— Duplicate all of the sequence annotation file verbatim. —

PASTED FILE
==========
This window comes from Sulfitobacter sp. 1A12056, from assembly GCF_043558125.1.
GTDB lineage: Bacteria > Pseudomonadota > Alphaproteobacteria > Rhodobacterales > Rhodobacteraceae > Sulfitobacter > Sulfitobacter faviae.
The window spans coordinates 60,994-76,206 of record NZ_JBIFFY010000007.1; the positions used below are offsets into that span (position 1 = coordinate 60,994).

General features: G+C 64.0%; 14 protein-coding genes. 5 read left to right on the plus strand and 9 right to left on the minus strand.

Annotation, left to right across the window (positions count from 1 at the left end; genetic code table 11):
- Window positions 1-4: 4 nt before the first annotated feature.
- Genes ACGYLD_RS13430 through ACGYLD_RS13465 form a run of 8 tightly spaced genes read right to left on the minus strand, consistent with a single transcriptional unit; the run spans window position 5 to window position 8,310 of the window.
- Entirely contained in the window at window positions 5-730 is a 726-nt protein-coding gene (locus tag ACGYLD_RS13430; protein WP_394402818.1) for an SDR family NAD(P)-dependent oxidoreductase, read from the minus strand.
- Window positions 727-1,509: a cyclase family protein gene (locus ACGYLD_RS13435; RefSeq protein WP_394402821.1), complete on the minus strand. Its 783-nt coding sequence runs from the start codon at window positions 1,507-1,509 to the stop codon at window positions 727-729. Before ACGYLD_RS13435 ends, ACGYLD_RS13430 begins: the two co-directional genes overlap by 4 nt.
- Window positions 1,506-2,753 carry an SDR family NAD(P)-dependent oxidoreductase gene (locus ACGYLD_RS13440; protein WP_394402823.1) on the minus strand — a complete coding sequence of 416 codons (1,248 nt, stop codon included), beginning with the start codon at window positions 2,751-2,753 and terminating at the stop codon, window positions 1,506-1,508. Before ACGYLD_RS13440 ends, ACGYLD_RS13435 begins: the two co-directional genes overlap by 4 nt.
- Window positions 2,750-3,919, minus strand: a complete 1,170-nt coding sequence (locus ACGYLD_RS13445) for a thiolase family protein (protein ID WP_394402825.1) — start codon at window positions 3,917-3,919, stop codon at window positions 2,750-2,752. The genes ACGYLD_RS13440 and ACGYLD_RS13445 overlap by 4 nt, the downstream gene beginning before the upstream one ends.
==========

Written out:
This window comes from Sulfitobacter sp. 1A12056, from assembly GCF_043558125.1.
GTDB lineage: Bacteria > Pseudomonadota > Alphaproteobacteria > Rhodobacterales > Rhodobacteraceae > Sulfitobacter > Sulfitobacter faviae.
The window spans coordinates 60,994-76,206 of record NZ_JBIFFY010000007.1; the positions used below are offsets into that span (position 1 = coordinate 60,994).

General features: G+C 64.0%; 14 protein-coding genes. 5 read left to right on the plus strand and 9 right to left on the minus strand.

Annotation, left to right across the window (positions count from 1 at the left end; genetic code table 11):
- Window positions 1-4: 4 nt before the first annotated feature.
- Genes ACGYLD_RS13430 through ACGYLD_RS13465 form a run of 8 tightly spaced genes read right to left on the minus strand, consistent with a single transcriptional unit; the run spans window position 5 to window position 8,310 of the window.
- Entirely contained in the window at window positions 5-730 is a 726-nt protein-coding gene (locus tag ACGYLD_RS13430; protein WP_394402818.1) for an SDR family NAD(P)-dependent oxidoreductase, read from the minus strand.
- Window positions 727-1,509: a cyclase family protein gene (locus ACGYLD_RS13435; RefSeq protein WP_394402821.1), complete on the minus strand. Its 783-nt coding sequence runs from the start codon at window positions 1,507-1,509 to the stop codon at window positions 727-729. Before ACGYLD_RS13435 ends, ACGYLD_RS13430 begins: the two co-directional genes overlap by 4 nt.
- Window positions 1,506-2,753 carry an SDR family NAD(P)-dependent oxidoreductase gene (locus ACGYLD_RS13440; protein WP_394402823.1) on the minus strand — a complete coding sequence of 416 codons (1,248 nt, stop codon included), beginning with the start codon at window positions 2,751-2,753 and terminating at the stop codon, window positions 1,506-1,508. Before ACGYLD_RS13440 ends, ACGYLD_RS13435 begins: the two co-directional genes overlap by 4 nt.
- Window positions 2,750-3,919, minus strand: a complete 1,170-nt coding sequence (locus ACGYLD_RS13445) for a thiolase family protein (protein ID WP_394402825.1) — start codon at window positions 3,917-3,919, stop codon at window positions 2,750-2,752. The genes ACGYLD_RS13440 and ACGYLD_RS13445 overlap by 4 nt, the downstream gene beginning before the upstream one ends.